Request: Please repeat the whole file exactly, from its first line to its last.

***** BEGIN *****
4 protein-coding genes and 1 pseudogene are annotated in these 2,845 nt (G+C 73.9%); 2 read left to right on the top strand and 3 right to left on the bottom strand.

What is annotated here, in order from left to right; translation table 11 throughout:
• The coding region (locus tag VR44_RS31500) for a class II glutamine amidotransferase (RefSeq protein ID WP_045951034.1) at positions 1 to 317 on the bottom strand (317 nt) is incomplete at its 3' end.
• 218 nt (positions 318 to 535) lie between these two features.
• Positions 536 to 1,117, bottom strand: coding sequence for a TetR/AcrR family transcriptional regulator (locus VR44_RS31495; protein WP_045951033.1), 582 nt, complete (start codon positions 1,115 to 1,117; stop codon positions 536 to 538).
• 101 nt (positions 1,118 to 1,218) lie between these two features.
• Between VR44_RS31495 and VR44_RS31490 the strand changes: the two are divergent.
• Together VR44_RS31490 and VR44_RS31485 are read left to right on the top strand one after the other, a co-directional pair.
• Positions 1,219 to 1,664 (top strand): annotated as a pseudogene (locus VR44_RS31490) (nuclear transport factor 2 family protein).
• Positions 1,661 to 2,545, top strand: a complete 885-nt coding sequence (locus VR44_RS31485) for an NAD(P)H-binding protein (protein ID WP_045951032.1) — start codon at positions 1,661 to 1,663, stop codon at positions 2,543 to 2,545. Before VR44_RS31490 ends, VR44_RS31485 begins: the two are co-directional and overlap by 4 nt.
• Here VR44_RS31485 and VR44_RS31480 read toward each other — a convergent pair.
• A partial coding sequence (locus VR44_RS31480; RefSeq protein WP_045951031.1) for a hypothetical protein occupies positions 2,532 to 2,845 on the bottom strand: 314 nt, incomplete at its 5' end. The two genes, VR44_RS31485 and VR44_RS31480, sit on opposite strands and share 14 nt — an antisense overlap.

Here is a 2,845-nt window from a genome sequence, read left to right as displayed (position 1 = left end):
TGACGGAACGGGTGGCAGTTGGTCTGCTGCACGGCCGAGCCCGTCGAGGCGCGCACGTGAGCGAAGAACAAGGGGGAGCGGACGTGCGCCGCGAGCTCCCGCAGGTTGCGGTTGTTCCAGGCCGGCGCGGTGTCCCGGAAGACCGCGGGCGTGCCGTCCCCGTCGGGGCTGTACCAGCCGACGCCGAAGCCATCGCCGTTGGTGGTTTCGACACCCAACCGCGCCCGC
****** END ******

4 protein-coding genes and 1 pseudogene are annotated in these 2,845 nt (G+C 73.9%); 2 read left to right on the top strand and 3 right to left on the bottom strand.

What is annotated here, in order from left to right; translation table 11 throughout:
• The coding region (locus tag VR44_RS31500) for a class II glutamine amidotransferase (RefSeq protein ID WP_045951034.1) at positions 1 to 317 on the bottom strand (317 nt) is incomplete at its 3' end.
• 218 nt (positions 318 to 535) lie between these two features.
• Positions 536 to 1,117, bottom strand: coding sequence for a TetR/AcrR family transcriptional regulator (locus VR44_RS31495; protein WP_045951033.1), 582 nt, complete (start codon positions 1,115 to 1,117; stop codon positions 536 to 538).
• 101 nt (positions 1,118 to 1,218) lie between these two features.
• Between VR44_RS31495 and VR44_RS31490 the strand changes: the two are divergent.
• Together VR44_RS31490 and VR44_RS31485 are read left to right on the top strand one after the other, a co-directional pair.
• Positions 1,219 to 1,664 (top strand): annotated as a pseudogene (locus VR44_RS31490) (nuclear transport factor 2 family protein).
• Positions 1,661 to 2,545, top strand: a complete 885-nt coding sequence (locus VR44_RS31485) for an NAD(P)H-binding protein (protein ID WP_045951032.1) — start codon at positions 1,661 to 1,663, stop codon at positions 2,543 to 2,545. Before VR44_RS31490 ends, VR44_RS31485 begins: the two are co-directional and overlap by 4 nt.
• Here VR44_RS31485 and VR44_RS31480 read toward each other — a convergent pair.
• A partial coding sequence (locus VR44_RS31480; RefSeq protein WP_045951031.1) for a hypothetical protein occupies positions 2,532 to 2,845 on the bottom strand: 314 nt, incomplete at its 5' end. The two genes, VR44_RS31485 and VR44_RS31480, sit on opposite strands and share 14 nt — an antisense overlap.

Here is a 2,845-nt window from a genome sequence, read left to right as displayed (position 1 = left end):
TGACGGAACGGGTGGCAGTTGGTCTGCTGCACGGCCGAGCCCGTCGAGGCGCGCACGTGAGCGAAGAACAAGGGGGAGCGGACGTGCGCCGCGAGCTCCCGCAGGTTGCGGTTGTTCCAGGCCGGCGCGGTGTCCCGGAAGACCGCGGGCGTGCCGTCCCCGTCGGGGCTGTACCAGCCGACGCCGAAGCCATCGCCGTTGGTGGTTTCGACACCCAACCGCGCCCGC